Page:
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counter surface suggestions

JonE's picture

Hi all,

Trying to finalize design on the kitchen in our new house.  We plan on doing a lot more pastry/bread/baked goods than at present, and am looking for suggestions on the best design and materials for a baking prep area.  Also for fresh pasta.  I have read that a marble surface at about 30" height (roughly at kitchen table height) is ideal.    Would soapstone work as well?  How about granite, or even a butcher block surface?   We're open to ideas, I don;'t want to do this twice and we have a LOT of flexibility in the design because I'm building my own cabinets.



butterfingers's picture

(post #63966, reply #1 of 8)

I do a lot of baking -- especially bread -- and I agonized over my countertop. Final decision -- silestone. It has all of the qualities of natural stone without the upkeep. I got "tea leaf" and I LOVE it.

Adele's picture

(post #63966, reply #2 of 8)

What color walls did you do with the tea leaf?  There are so many colors to choose, very pretty.

But, but, it's SUPPOSED to taste like that!

But, but, it's SUPPOSED to taste like that!

butterfingers's picture

(post #63966, reply #5 of 8)

I painted all of my walls white, with the exception of one which I painted a forest green. I also got a Kohler green sink. My KA appliances were already green, and I like to joke that I decorated around them, but I have always liked green. I have a copper faucet and backsplash. I really like the Silestone. I was going to get marble or granite. I definitely did not want a laminate. The kitchen counter was tiled when I bought the house, and the ONLY advantage of those damn tiles was that I could put hot pots directly on the countertop. I did not want a countertop that had the possibility of singing or melting. Plus, frankly, I don't like the look of laminate or corian. Butcherblock was too high maintenance. When I was looking at the granite and marble, the salesperson pointed out Silestone and I was hooked. I place a half sheet tray of ice on the counter before I roll out pastry and it retains the cold beautifully. I can knead dough on it without too much extra flour. I did not get a "decorative" edge on mine (they give you a choice of a decorative edge or a plain squared off edge when you order). The plain edge means I can clamp my pasta maker on the edge.

Aberwacky's picture

(post #63966, reply #3 of 8)

For height, since you're building the cabinets make them the height that suits you.  I was going to make mine 30", until I realized that was about 2" too short for me.

What I ended up doing was standing, miming kneading, and had DH measure where my hands were.  For me, it was at about 32", and that's worked out great.

For the surface in that area, I have smooth laminate (I have a textured laminate on the other counters).  Not fancy, but it works fine.  I like it as a neutral temperature surface--for pastry or yeast doughs. 

I also like butcher block as a kneading surface, but it can be a little "grabby" for some pastries. A marble board placed on top and used for pastries can solve that problem, though.



I am a domestic goddess!  I deserve three ovens (and two dishwashers)! I am a domestic goddess!  I deserve three ovens (and two dishwashers)! I am a domestic goddess!  I deserve three ovens (and two dishwashers). . .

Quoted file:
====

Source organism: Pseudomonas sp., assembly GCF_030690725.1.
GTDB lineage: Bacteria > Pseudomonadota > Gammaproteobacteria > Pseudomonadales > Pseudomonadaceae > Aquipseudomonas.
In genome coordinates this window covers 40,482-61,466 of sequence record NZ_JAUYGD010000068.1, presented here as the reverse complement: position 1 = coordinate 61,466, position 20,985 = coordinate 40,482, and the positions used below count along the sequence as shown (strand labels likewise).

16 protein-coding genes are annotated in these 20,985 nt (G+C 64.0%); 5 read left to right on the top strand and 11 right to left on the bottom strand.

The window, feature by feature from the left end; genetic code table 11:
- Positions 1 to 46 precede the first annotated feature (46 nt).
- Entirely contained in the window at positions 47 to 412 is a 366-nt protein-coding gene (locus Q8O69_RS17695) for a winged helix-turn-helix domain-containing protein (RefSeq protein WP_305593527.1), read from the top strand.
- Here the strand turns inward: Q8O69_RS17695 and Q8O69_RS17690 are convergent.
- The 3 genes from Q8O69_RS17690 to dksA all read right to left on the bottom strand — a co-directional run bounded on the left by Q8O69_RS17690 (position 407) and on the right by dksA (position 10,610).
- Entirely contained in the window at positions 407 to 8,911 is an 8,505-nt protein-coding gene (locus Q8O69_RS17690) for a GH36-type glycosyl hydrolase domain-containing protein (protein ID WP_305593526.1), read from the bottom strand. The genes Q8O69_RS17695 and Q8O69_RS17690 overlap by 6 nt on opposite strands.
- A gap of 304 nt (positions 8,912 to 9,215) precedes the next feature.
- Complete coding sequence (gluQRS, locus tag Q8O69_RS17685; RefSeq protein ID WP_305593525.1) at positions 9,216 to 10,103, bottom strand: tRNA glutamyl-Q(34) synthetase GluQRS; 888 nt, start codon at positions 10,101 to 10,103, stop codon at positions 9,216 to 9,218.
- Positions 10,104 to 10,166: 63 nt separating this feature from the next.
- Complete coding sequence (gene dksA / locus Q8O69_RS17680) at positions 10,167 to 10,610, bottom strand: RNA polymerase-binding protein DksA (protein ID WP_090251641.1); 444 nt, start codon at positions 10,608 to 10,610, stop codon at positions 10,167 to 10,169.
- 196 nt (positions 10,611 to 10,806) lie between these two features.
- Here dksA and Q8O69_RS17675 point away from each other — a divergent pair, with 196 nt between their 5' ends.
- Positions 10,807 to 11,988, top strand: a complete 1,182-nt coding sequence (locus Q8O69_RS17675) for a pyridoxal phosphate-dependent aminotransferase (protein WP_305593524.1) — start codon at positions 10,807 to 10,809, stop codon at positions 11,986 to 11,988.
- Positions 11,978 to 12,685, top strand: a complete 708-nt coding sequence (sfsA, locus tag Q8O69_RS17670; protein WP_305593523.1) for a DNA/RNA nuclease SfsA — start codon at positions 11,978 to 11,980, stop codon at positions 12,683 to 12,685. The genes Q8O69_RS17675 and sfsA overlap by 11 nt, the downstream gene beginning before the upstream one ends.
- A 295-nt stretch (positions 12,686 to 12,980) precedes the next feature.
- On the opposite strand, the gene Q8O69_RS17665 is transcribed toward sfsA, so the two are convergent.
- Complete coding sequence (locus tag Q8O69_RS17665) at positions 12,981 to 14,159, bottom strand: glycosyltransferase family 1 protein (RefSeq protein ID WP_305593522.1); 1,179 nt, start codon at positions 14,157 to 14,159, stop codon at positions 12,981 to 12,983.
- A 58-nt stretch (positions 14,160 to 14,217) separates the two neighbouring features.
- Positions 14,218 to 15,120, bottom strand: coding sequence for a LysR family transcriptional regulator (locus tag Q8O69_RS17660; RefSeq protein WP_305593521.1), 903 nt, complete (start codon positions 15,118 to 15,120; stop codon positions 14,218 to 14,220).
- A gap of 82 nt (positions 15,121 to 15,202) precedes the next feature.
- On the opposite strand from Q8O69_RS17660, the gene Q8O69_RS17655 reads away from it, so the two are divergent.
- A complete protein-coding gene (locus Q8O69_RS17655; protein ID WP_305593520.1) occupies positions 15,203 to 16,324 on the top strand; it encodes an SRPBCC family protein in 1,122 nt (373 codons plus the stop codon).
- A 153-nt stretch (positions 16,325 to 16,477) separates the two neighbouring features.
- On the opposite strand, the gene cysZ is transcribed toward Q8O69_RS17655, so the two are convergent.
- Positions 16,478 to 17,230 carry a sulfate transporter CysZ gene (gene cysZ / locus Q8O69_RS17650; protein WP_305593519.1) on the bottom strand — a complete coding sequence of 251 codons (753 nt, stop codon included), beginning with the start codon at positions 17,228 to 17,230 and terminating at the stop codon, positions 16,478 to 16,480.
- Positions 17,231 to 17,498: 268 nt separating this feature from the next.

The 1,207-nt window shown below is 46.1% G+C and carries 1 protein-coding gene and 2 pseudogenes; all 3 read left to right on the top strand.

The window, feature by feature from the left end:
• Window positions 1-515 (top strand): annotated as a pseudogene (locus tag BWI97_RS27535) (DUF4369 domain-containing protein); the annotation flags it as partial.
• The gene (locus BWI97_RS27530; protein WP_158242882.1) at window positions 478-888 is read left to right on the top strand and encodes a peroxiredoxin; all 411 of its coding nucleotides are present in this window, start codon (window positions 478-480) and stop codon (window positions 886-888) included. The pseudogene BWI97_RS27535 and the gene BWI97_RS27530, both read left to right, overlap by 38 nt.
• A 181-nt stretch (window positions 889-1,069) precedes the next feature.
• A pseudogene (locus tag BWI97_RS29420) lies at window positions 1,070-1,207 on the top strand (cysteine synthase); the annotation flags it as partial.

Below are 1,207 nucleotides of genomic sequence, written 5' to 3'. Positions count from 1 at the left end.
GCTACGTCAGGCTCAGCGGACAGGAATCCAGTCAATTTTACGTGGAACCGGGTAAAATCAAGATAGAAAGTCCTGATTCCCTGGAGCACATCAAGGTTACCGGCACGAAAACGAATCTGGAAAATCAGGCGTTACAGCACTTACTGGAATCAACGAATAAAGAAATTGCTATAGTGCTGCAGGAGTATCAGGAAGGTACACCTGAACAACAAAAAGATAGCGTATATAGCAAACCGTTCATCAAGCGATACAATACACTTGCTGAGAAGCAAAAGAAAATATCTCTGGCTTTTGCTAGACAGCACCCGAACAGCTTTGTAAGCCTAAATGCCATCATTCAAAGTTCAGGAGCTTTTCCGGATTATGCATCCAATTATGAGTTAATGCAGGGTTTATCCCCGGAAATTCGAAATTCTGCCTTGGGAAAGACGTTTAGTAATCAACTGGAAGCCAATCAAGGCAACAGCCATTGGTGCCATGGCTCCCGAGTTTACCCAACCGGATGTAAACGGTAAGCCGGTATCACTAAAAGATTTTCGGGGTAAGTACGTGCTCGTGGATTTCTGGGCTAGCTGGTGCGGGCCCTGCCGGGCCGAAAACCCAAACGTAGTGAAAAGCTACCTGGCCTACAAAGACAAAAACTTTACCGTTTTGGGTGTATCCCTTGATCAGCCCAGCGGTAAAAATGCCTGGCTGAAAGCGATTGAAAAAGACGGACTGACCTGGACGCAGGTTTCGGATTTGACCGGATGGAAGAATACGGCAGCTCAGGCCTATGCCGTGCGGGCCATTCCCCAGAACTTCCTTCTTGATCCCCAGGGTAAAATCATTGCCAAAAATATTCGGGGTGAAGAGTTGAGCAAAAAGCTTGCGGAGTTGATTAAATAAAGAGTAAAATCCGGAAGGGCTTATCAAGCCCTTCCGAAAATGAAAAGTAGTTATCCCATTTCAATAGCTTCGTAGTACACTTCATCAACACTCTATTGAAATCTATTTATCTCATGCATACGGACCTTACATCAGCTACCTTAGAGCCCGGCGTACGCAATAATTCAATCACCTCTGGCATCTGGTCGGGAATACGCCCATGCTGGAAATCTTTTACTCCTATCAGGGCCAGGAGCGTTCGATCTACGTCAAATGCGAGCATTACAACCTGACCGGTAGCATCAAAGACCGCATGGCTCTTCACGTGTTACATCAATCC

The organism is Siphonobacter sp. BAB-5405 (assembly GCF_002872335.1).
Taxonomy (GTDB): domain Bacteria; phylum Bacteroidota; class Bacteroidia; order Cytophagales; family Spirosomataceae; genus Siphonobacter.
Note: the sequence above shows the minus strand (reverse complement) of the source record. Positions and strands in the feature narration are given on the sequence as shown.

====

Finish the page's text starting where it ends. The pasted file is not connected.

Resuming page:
"Happiness does not depend on outward things, but on the way we see them." 
-Leo Tolstoy
deejeh's picture

(post #63966, reply #4 of 8)

I have a stainless steel countertop and love it.  It's smooth, always cool, and cleans up like a dream. 


Sammy2's picture

(post #63966, reply #6 of 8)

I put in a solid granite baking center that is 29 1/2 inches high, 55 wide and 24 inches deep.  I also kneaded my bread on many different heights to try and determine what worked best for me.  I'm 5'4, and my height is all in the leg so this works for me.

MinCCS's picture

(post #63966, reply #7 of 8)

As a geologist and foodie I would have to vote for granite!  It's indestructible, won't crack with heat, won't stain or scratch.  Great for pastry (doesn't scratch or mark when you scape it with a pastry scraper) and fine for bread kneading too.  And it doesn't have to look flashy and modern.  I had a beautiful fine-grained Brazilian granite in our 155+ yr old house in New Orleans that had an olive green tone to it - was very low key and elegant. No need to build up the edges so it looks thicker....        

Cooking Mom's picture

(post #63966, reply #8 of 8)

We too have Silestone (mahogany - it looks like melted chocolate!) and I love it.  Our cabinets are pulled away from the wall 4 inches so our counter tops are extra deep, which leaves lots of room for everything when baking.  It's a great "heat sink" - things thaw or cool really quickly (granite does the same).  I lay out our steaks or butter and it thaws/warms much quicker; same goes for cooling things (although I do let the pot/pan cool a bit before I set it down).  It's beautiful to look at, easy to wipe/scrub, and takes no upkeep.  Our counter is 32" which is too high for kneading, but if I wear shoes it's better (I'm 5'10").  The bullnose edge lets me use my pasta machine too. I had heard horror stories about granite cracking and being stained by hot butter cookies before we got our silestone, but many friends have had not trouble with granite. 

Good luck!